by Reub Williams
"The hunt, the shot, the glorious chase,
The captured bear or deer;
The camp, the big bright fire and then the rich and wholesome cheer."
All of Northern Indiana was a great region for the hunter of the first-settler period. Deer and smaller game were even quite numerous as late as 1846, when the family of the writer arrived in this county, and continued so for several years afterwards. The raccoon, opossum, the entire variety of squirrels, red and black; the fox-squirrel, the "pine" or red squirrel, the sauciest and loudest of the squirrel family, and the chipmunk were all plentiful, while there were still a good many fur-bearing animals that were caught and their pelts would always bring the cash. Among these were the raccoon, the otter, then quite numerous along the streams; the mink, the opossum and the muskrat, the last two more plentiful than all of the others, their hides being used mostly for the manufacture of gloves and mittens, I presume, as their fur was rather of a coarse order as compared with the others.
The year that my father and family arrived here several hunting parties were organized and on one occasionn I was permitted to go along. the family then lived in a cabin that was located in the bend of the river above the Warner mill-dam, and it was from that point the party started. Among the few settlers south of Warsaw a few miles, deer were reported to be quite plentiful and the party concluded to locate on the ground where the deer were so numerous the night before, so that the deer could be found while at their early morning feed. Several hunters were in the wagon that was taken along, as was also a homemade tent constructed from ordinary drilled muslin by the handiwork of the Warner women folk.
After arriving on the grounds, not far from the home of the late John Ford, and perhaps six miles south of Warsaw, the party consisting of Peter Warner, his sons Joseph and Zephariah, one or two of Mr. Warner's hired men and myself, then a boy of 13 years of age. On arriving some green marsh hay was cut on which to spread blankets and quilts for bedding, upper was eaten and every preparation was made for an early start in the morning. Judge of my surpriser when the sun rose the next morning and waked me up to find myself the only occupant of the tent and camp. The party had started at such an early hour that they determined not to arouse me, and so they let me sleep on. I discovered another thing on awakening and that was that by sleeping on the freshly mown green grass I had been seized with a "crick" in the neck so severe that I could scarcely turn my head. I was, however, greatly provoked at being left there alone, but fortunately I did not have long to wait, so the party returned about 7 or 8 o'clock with the carcasses of three deer and a fawn "still in the spot," as the hunter of that day would speak of the fawn's handsomely dotted pied skin.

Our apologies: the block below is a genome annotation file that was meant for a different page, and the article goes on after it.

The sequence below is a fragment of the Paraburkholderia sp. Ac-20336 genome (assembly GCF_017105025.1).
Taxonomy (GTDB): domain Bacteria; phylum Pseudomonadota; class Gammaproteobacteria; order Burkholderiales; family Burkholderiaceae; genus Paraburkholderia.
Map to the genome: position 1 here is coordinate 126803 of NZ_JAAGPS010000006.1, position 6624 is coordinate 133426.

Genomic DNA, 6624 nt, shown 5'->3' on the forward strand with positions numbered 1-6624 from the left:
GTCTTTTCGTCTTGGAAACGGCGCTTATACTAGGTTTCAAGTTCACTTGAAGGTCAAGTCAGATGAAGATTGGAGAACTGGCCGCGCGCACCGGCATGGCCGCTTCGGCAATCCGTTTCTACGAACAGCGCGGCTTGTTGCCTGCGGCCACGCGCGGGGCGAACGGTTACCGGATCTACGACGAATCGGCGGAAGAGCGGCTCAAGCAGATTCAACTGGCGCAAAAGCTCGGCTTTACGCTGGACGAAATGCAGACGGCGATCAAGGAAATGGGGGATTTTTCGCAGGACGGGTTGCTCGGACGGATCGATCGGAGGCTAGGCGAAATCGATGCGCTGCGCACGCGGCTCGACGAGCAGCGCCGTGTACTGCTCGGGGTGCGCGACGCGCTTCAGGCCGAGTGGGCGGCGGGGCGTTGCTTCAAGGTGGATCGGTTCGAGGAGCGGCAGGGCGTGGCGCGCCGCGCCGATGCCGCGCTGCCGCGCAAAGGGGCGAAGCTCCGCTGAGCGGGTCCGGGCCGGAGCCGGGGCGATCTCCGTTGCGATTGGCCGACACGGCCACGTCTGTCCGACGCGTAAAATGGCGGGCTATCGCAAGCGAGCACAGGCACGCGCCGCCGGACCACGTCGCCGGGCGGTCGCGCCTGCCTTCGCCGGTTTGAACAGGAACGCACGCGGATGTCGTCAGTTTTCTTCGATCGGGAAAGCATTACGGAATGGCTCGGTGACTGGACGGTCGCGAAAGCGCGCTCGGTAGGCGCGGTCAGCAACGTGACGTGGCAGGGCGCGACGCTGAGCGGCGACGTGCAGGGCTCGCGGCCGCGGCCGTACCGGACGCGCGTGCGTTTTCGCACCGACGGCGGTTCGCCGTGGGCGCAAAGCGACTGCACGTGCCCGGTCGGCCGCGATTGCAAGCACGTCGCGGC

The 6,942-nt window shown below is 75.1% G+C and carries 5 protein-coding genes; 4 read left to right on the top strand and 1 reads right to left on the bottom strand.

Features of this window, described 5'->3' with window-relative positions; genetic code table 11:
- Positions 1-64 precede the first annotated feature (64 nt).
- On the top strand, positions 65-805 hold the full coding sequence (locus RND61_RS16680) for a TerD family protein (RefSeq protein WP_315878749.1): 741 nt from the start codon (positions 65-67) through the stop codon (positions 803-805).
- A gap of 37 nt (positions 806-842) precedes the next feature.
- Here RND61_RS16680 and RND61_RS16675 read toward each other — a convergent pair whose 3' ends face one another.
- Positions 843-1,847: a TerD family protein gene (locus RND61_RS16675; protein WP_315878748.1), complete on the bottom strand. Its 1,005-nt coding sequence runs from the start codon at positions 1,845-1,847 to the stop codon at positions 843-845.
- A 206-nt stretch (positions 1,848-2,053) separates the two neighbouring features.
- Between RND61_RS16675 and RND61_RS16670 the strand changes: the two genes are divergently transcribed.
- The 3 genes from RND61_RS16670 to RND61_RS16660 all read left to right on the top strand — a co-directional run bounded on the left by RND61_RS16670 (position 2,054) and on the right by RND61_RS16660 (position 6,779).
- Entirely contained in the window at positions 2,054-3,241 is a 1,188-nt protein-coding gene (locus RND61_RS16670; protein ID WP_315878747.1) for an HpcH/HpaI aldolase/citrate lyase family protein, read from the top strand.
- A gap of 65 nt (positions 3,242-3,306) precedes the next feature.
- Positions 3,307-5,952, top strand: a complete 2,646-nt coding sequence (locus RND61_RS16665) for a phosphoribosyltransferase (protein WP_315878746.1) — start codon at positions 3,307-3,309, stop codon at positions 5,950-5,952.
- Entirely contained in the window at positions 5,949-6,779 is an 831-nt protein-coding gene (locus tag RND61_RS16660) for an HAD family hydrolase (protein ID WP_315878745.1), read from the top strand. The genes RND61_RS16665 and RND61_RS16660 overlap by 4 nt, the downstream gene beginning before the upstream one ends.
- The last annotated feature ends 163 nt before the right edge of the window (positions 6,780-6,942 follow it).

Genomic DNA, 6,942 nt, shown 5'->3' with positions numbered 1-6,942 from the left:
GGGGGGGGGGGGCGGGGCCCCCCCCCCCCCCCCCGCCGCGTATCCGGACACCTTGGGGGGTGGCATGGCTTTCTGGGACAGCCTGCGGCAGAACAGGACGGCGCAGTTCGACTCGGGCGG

If I am not mistaken Marion Warner, whom the party had left at home to take care of the mill and attend to the "chores"--another pioneer term still in use to some extent in this part of the country--had this fawn-skin tanned and a vest made out of it that he wore for a number of years afterwards; indeed fawn-skin vests were quite common in those days, and when well-made they looked quite handsome and the lady of today may set it down as a fact that the fawn-skin as an article of apparel was the first introduction of the "polka-dot!"
Slowly but steadily the country was gradually filling up with people who in time became so numerous that all wild animals, especially the deer, became scarce, though as late as the spring of 1856--the year the writer and George W. Fairbrother, recently deceased, founded THE INDIANIAN while in the vicinity of the Maish furniture store, I saw five deer standing on the knoll, then a bare knob, just behind where the late John McClure erected a cottage, the rear of which covered ground a portion of which had to be excavated into this knoll. The five deer stood quite still, seeming to be taking an observation of the settled portion of the town.
At that time the late Judge James S. Frazer lived in a dwelling on the corner of what is now covered by the furniture store, and I was walking in a path that led around his lot and up on to the knoll. On seeing the deer I stood still and watched them closely. The formed a beautiful picture indeed, standing as they did at gaze, and it is very questionable whether if I had possessed a gun that I would have despoiled the beautiful sight by shooting at them. It was not long however, until they suspected something out of the usual order, the old buck gave some sort of a signal, and off went the five deer, taking a course over the hill to the south of the old Pittsburgh depot and disappearing in the direction of Walnut Creek and it was then I took my last look at this breed of animals in their wild, unhampered, unfettered state.
The picture of that Sunday morning and that bunch of deer still comes to me in a vivid picture of early days. The Frazer residence was at that time the only dwelling i that section of the town now covered over with handsome, comfortable homes. There was no small profit in the killing of wild animals in early days and the successful hunter realized quite a sum annually by his sale of fur-bearing skins as well as deer-hides, the latter being manufactured into buckskin and had a ready sale for this purpose. This was especially so, for the furs and hides always commanded the cash--a thing that few articles did, as the whole country was hopelessly, it seemed, turned over to barter and trading, there being no money in the country only that brought in to buy hides and furs. These purchases were always made by strangers--that is, non-residents--and they, of course, could use only the cash!